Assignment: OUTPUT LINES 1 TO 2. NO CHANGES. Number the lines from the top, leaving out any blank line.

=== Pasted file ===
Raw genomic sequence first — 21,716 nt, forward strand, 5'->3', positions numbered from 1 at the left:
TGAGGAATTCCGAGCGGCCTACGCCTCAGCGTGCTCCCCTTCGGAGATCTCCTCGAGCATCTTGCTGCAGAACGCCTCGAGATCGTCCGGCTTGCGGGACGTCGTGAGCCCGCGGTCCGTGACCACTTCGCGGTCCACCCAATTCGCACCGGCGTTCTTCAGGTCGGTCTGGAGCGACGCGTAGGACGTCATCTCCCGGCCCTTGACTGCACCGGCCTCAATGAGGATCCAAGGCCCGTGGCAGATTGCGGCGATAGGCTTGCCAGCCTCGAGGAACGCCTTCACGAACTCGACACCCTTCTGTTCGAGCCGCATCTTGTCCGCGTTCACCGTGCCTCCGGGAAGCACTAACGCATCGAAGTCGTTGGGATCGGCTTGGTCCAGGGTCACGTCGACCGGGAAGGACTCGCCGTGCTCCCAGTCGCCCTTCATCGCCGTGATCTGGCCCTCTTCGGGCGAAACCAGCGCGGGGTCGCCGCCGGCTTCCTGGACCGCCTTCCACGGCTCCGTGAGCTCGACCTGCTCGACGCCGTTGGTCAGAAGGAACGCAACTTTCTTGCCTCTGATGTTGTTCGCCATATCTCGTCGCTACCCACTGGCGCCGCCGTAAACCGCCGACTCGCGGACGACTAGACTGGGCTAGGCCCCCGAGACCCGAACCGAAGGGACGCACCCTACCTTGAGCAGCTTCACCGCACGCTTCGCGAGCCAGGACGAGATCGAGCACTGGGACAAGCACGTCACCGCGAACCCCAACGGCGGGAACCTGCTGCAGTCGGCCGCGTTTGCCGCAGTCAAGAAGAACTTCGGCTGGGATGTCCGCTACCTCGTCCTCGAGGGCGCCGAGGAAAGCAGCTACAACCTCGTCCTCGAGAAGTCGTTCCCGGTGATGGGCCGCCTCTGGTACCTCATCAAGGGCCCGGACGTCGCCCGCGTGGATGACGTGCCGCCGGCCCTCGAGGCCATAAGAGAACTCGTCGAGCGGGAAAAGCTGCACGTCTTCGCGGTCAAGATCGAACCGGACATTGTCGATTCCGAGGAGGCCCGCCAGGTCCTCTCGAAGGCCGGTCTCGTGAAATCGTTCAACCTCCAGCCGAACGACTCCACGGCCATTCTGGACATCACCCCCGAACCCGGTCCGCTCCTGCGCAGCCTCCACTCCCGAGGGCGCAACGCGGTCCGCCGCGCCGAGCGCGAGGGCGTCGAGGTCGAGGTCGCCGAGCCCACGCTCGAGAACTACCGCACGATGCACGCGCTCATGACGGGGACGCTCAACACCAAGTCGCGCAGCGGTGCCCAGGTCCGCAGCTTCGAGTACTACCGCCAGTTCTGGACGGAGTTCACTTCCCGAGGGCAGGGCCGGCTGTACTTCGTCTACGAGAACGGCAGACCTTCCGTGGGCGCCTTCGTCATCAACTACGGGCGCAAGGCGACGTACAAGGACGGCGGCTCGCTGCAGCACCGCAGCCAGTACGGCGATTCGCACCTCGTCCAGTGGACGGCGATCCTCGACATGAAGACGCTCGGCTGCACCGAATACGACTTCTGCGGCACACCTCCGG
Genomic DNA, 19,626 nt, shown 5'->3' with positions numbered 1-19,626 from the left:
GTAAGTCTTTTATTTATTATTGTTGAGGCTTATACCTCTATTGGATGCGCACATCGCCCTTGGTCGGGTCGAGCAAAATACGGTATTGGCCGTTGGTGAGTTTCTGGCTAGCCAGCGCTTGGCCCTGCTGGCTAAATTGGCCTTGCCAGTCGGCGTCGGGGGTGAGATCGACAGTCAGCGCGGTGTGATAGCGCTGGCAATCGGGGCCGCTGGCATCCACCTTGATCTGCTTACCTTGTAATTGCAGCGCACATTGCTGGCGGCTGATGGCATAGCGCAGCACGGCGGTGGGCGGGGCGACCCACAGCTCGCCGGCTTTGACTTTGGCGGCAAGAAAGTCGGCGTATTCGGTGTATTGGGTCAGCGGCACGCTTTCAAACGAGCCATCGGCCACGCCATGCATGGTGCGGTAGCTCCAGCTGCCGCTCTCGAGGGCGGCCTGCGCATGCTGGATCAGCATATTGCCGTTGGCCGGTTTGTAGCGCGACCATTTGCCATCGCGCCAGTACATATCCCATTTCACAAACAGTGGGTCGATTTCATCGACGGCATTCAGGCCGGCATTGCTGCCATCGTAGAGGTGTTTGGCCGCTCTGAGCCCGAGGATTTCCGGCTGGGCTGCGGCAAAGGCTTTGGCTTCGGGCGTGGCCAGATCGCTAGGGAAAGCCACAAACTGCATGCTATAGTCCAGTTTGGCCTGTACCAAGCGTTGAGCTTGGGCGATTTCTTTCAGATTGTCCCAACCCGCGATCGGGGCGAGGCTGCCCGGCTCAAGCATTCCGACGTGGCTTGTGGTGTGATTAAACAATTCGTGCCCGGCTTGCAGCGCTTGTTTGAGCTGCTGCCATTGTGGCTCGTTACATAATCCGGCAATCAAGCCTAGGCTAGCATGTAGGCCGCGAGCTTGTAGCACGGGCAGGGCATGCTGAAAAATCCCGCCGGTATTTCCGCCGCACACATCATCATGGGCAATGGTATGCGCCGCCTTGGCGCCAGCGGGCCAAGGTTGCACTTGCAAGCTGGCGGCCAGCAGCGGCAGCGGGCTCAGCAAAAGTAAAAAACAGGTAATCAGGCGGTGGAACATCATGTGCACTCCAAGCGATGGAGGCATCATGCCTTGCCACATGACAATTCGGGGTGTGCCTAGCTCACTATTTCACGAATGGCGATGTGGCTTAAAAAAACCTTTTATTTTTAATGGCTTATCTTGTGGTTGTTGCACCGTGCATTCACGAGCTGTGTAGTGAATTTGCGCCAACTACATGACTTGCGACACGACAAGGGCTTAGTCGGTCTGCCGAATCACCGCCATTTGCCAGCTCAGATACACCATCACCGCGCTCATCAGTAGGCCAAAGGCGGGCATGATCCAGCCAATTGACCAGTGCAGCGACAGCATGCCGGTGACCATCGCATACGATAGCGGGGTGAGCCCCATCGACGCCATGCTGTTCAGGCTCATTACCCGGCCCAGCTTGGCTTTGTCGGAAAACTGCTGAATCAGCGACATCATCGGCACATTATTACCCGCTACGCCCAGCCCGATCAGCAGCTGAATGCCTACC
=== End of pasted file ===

Raw genomic sequence first — 21,716 nt, forward strand, 5'->3', positions numbered from 1 at the left:
TGAGGAATTCCGAGCGGCCTACGCCTCAGCGTGCTCCCCTTCGGAGATCTCCTCGAGCATCTTGCTGCAGAACGCCTCGAGATCGTCCGGCTTGCGGGACGTCGTGAGCCCGCGGTCCGTGACCACTTCGCGGTCCACCCAATTCGCACCGGCGTTCTTCAGGTCGGTCTGGAGCGACGCGTAGGACGTCATCTCCCGGCCCTTGACTGCACCGGCCTCAATGAGGATCCAAGGCCCGTGGCAGATTGCGGCGATAGGCTTGCCAGCCTCGAGGAACGCCTTCACGAACTCGACACCCTTCTGTTCGAGCCGCATCTTGTCCGCGTTCACCGTGCCTCCGGGAAGCACTAACGCATCGAAGTCGTTGGGATCGGCTTGGTCCAGGGTCACGTCGACCGGGAAGGACTCGCCGTGCTCCCAGTCGCCCTTCATCGCCGTGATCTGGCCCTCTTCGGGCGAAACCAGCGCGGGGTCGCCGCCGGCTTCCTGGACCGCCTTCCACGGCTCCGTGAGCTCGACCTGCTCGACGCCGTTGGTCAGAAGGAACGCAACTTTCTTGCCTCTGATGTTGTTCGCCATATCTCGTCGCTACCCACTGGCGCCGCCGTAAACCGCCGACTCGCGGACGACTAGACTGGGCTAGGCCCCCGAGACCCGAACCGAAGGGACGCACCCTACCTTGAGCAGCTTCACCGCACGCTTCGCGAGCCAGGACGAGATCGAGCACTGGGACAAGCACGTCACCGCGAACCCCAACGGCGGGAACCTGCTGCAGTCGGCCGCGTTTGCCGCAGTCAAGAAGAACTTCGGCTGGGATGTCCGCTACCTCGTCCTCGAGGGCGCCGAGGAAAGCAGCTACAACCTCGTCCTCGAGAAGTCGTTCCCGGTGATGGGCCGCCTCTGGTACCTCATCAAGGGCCCGGACGTCGCCCGCGTGGATGACGTGCCGCCGGCCCTCGAGGCCATAAGAGAACTCGTCGAGCGGGAAAAGCTGCACGTCTTCGCGGTCAAGATCGAACCGGACATTGTCGATTCCGAGGAGGCCCGCCAGGTCCTCTCGAAGGCCGGTCTCGTGAAATCGTTCAACCTCCAGCCGAACGACTCCACGGCCATTCTGGACATCACCCCCGAACCCGGTCCGCTCCTGCGCAGCCTCCACTCCCGAGGGCGCAACGCGGTCCGCCGCGCCGAGCGCGAGGGCGTCGAGGTCGAGGTCGCCGAGCCCACGCTCGAGAACTACCGCACGATGCACGCGCTCATGACGGGGACGCTCAACACCAAGTCGCGCAGCGGTGCCCAGGTCCGCAGCTTCGAGTACTACCGCCAGTTCTGGACGGAGTTCACTTCCCGAGGGCAGGGCCGGCTGTACTTCGTCTACGAGAACGGCAGACCTTCCGTGGGCGCCTTCGTCATCAACTACGGGCGCAAGGCGACGTACAAGGACGGCGGCTCGCTGCAGCACCGCAGCCAGTACGGCGATTCGCACCTCGTCCAGTGGACGGCGATCCTCGACATGAAGACGCTCGGCTGCACCGAATACGACTTCTGCGGCACACCTCCGG